This week, my family and I were subject to the Fall’s not so pretty side – ‘germs’. When GERMS strike, I lose sight of all things autumnally beautiful and after 5 days of soups and stews, I get sick of those too (note to soup: I love you, I just need a little space right now). The good news is that we are finally shaking off this nasty cold and are on the mends. So what’s for dinner tonight? Today I fancied something where techniques of sipping and dunking were not required. No broths, no sauces, no effort. Believe me my friends, there is such a dish, it is my Aristotle Chicken and potatoes. Before you have visions of Aristotle preparing and eating this dish, hold your horses, I gave it that name because it sounds more interesting than calling it ‘Saira’s college Greek friends cooking on a Sunday night dish’. Looking back at my Greek friends, I can now appreciate a certain ‘je ne sais quoi’ they possessed in the kitchen. They ate halloumi’s whilst the rest of us ate doner kebabs (of the fastest of foods variety), they drank ouzo whilst we drank diluted beers..getting the picture? This was their life and I was lucky to share a dorm with them!! I love this dish, it epitomizes what Greece is famous for: olive oil, lemon, garlic , thyme and parsley. It is also very simple to make and requires you to blend the aforementioned ingredients (and few more mentioned below), marinade and bake. Also, note the Greek technique of roasting the potatoes. They are cooked with the meat in the same allowing them to very valuable flavor from the chicken. Ingredients 3 lb chicken leg with skin 5 medium sized potatoes 1 onion 8 cloves Garlic 1 ½ juiced lemon 1 lemon rind 1 cup olive oil 1 cup parsley 1 tsp of thyme Method 1) Blitz together the onion, 8 cloves of garlic, 1 cup of olive oil. Keep 1 part aside for the potatoes and the remaining 3 parts for the chicken marinade 2) Cut the potatoes into wedges and toss in the garlic and olive oil, sprinkle with salt and a pinch of thyme. 3) Blitz the remaining olive oil and garlic with parsley, black pepper, salt and 1 ½ lemon juice, lemon rind. Pour over the chicken to marinade for as long as possible (preferably 3 hours) 4) In an oven proof dish, place your chicken with the potatoes arranged around it. Cook covered at 400 degrees for 45 minutes and cook uncovered on broil (grill) for 15 minutes or until golden and crisp. Serving Suggestions If you’re feeling garlicky, throw down a few whole cloves of garlic and place your chicken on top before roasting. Don’t worry about bad breath since it is cooked for so long and doesn’t retain the after taste and if you simply prefer to smell clinical, reach out for those Listerine strips. Pearls of Wisdom 1. Of course, the longer you marinade the chicken, the more flavorful and juicier it will be. 2. Also, when broiling this dish, keep an eye on it as it can burn very quickly. After half way through broiling (grilling), turn the pieces over.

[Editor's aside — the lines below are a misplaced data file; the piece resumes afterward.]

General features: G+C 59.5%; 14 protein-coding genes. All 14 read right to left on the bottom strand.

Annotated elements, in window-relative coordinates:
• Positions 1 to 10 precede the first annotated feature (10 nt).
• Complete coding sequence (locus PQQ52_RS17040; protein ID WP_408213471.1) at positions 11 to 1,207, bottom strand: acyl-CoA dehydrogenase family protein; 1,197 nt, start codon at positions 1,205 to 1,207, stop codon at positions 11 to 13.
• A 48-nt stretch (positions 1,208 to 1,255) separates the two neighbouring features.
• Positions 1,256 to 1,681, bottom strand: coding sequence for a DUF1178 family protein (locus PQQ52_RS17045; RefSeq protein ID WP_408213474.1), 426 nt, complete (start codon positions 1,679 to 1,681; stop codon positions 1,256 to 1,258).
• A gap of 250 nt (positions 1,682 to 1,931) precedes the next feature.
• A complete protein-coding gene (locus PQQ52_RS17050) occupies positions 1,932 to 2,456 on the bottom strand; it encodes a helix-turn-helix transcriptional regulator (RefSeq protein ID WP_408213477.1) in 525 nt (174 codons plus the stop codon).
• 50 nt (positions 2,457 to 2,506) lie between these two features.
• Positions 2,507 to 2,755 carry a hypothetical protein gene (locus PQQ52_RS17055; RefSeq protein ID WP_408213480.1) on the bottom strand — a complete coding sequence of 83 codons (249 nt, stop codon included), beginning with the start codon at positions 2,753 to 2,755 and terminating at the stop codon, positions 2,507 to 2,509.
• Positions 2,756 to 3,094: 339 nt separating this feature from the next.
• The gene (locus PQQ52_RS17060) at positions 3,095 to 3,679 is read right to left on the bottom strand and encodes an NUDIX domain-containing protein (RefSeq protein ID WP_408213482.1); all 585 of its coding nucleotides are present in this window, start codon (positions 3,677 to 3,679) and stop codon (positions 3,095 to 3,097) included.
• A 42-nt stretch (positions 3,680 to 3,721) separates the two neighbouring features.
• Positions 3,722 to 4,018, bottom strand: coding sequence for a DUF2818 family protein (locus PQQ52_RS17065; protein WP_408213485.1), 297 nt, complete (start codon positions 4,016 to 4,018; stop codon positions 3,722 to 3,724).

Last Monday I decided to swan around Union Square farmers market. It was a magical afternoon surrounded by the gifts of nature. With a brief stop at Eve’s cidery to quench my thirst, I moved on to the Hawthorne valley farm tent looking at the prettiest and tinniest Sungold cherry tomatoes that were so pretty, they should have been set in a ring…fearing my next stop may be at the jewelers, I moved on swiftly. Pulled by my eyes and nose I arrived at the lush green tent filled with foliage, boasting of potted lavender, basil, mint and oh so many more herbs. I wondered how charming it would be to have my apartment smell like this. But as usual, my voice of reason went off and I reminded myself that i didn’t inherit dad’s green fingers and I owed it to Mother Nature to not kill off yet another one of her plants. After much deliberation, I picked up the bundles of mint, cilantro and parsley and decided that even if I can’t grow them, I can cook them. I pulled out my Ottolenghi book as I knew Sami and Yotam (the culinary geniuses behind this fantastic cookbook) had a recipe in there using all three herbs in a rack of lamb dish. And there it was: marinated rack of lamb with mint and honey. I was so excited to make this and I got to be Yotam and Sami for a little while. With limited deviation, I made this rack of lamb and after one bite, all I could say was ‘bless these boys for their contribution to the world of ‘serious eaters’. Ingredients 1 kg rack of lamb 1 cup of flat leaf parsley 1 cup of mint 1 cup of cilantro/ coriander leaves 4 cloves of garlic 1” piece of ginger 2 green chillies ½ tsp salt 50ml lemon juice 60ml soy sauce 120ml olive oil 3 tbsp honey 2tbsp red wine vinegar 4 tbsp water Method 1) Slice the rack of lamb into pairs or single pieces 2) Blend together the remaining ingredients in the food processor 3) Pour the marinade over the rack of lamb and allow to sit in refrigerator overnight 4) Preheat oven to 200 degrees 5) On the stove top, heat a large skillet and sear the lamb chops for 5 minutes on each side (if you sliced the lamb chops in to single pieces, sear for about 3 minutes on each side), reserving the extra marinade for later 6) Transfer the chops to a baking tray and bake for about 10-15 minutes depending on desired level of cooking Serving Suggestions 1) This can be served with any side dish one could possibly think of. Here are some suggestions: 2) Golden beet and feta salad 3) Rice with cashews and raisins 4) Roasted butternut squash 5) Baby field of greens, sliced onion and cannellini beans 6) Wine ~ Spinetta’s Barbera Ca di Pian Pearls of Wisdom When searing the lamb chops, do not place more than 3 -4 chops at a time or it will become watery and you will lose that crisped skin